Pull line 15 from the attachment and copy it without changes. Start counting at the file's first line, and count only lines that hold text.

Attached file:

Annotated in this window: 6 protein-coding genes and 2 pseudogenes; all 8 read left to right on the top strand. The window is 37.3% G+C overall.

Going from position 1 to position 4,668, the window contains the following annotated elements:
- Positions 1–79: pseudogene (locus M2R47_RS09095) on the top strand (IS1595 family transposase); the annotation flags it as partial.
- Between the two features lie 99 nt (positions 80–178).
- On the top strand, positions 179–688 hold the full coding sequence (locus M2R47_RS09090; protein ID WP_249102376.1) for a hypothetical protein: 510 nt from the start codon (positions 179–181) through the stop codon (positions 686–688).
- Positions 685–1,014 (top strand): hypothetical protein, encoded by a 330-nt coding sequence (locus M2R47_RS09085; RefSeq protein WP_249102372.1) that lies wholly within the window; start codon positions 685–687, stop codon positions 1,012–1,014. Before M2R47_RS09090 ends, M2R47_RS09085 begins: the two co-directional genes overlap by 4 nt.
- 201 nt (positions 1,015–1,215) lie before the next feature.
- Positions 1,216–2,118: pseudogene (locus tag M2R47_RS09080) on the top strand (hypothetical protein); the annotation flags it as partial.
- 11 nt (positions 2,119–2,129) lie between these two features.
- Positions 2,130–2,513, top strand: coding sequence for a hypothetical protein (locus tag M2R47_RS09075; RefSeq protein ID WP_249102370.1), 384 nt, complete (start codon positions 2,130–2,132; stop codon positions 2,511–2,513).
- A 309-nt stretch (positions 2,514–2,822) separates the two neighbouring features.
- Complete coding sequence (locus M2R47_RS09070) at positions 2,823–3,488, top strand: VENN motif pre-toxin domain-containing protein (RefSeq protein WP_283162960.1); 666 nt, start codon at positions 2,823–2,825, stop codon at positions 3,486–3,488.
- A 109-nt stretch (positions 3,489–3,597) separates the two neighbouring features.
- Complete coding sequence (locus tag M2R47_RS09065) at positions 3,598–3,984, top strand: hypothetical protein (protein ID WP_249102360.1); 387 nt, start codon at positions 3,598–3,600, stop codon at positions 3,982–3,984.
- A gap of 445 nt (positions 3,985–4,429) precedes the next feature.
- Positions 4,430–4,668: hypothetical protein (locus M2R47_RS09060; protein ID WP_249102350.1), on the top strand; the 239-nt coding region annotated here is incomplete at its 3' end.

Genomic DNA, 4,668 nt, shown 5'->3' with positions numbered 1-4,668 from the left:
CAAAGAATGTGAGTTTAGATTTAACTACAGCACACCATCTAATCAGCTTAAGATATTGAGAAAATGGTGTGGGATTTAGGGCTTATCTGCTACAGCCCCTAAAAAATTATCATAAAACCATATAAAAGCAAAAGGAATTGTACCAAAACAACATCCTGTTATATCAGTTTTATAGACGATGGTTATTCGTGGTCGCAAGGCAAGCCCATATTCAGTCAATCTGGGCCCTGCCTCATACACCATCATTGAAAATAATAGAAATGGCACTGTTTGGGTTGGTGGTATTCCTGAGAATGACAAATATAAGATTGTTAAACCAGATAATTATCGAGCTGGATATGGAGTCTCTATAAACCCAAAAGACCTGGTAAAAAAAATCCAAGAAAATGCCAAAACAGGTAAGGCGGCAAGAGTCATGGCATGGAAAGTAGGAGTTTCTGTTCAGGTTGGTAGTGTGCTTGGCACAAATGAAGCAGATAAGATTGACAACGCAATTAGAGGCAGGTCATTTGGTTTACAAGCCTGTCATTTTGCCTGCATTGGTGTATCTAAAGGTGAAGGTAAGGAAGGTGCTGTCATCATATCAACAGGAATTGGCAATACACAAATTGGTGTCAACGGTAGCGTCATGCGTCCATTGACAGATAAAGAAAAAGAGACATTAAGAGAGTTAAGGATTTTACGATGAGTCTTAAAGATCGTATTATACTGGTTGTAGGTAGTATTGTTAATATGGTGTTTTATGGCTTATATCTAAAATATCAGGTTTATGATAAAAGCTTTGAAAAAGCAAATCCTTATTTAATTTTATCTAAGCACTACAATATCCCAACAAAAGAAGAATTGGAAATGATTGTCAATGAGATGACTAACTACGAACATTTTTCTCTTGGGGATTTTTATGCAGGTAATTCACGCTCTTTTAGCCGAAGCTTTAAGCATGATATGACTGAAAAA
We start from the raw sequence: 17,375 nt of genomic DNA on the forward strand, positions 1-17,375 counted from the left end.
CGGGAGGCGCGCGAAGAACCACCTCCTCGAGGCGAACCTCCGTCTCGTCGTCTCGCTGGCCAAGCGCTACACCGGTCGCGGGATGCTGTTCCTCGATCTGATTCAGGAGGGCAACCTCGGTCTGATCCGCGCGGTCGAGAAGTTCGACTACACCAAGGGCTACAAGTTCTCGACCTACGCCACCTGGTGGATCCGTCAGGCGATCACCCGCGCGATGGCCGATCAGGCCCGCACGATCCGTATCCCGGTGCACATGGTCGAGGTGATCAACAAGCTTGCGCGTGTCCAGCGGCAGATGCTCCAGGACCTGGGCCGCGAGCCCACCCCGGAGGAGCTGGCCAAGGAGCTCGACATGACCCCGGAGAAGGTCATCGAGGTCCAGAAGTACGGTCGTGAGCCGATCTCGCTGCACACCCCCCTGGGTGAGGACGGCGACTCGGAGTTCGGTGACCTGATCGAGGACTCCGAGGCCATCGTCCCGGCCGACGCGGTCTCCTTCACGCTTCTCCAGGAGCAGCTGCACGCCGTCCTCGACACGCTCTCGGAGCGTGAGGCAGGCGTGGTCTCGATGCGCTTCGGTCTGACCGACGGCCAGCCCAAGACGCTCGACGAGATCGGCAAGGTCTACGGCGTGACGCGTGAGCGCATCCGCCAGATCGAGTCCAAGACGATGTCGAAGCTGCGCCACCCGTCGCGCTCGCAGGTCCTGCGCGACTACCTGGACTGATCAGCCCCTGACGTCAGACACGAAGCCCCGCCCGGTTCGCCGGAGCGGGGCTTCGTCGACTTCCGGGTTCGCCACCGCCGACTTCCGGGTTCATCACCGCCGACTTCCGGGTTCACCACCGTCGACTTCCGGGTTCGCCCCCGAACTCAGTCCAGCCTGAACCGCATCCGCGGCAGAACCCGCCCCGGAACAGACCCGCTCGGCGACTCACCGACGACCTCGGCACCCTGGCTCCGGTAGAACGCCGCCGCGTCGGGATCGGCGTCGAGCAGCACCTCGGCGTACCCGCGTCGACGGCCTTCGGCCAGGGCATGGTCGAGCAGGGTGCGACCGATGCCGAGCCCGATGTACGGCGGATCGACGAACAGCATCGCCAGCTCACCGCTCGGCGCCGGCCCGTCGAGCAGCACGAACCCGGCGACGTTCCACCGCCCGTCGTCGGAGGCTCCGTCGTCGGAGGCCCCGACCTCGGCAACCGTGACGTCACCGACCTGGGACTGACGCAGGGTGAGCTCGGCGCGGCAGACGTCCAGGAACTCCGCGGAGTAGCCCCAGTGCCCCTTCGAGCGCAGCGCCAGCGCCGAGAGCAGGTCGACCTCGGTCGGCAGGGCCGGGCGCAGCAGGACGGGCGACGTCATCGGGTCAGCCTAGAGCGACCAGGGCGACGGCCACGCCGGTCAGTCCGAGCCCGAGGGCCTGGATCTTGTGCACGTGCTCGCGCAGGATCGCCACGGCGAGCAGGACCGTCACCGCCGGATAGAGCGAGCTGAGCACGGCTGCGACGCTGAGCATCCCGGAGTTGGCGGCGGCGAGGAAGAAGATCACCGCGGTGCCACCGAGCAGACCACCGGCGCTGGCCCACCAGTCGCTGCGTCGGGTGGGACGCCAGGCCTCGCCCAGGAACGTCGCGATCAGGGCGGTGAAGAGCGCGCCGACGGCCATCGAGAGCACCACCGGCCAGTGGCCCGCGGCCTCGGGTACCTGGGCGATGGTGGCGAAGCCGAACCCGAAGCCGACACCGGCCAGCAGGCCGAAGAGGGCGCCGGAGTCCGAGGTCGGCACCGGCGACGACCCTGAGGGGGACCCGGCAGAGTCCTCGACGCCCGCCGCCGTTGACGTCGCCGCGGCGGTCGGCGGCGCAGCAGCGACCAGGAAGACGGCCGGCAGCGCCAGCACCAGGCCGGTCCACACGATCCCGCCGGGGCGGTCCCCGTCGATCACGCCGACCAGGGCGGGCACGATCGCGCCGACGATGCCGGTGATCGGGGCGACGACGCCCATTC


- A gap of 445 nt (positions 3,985–4,429) precedes the next feature.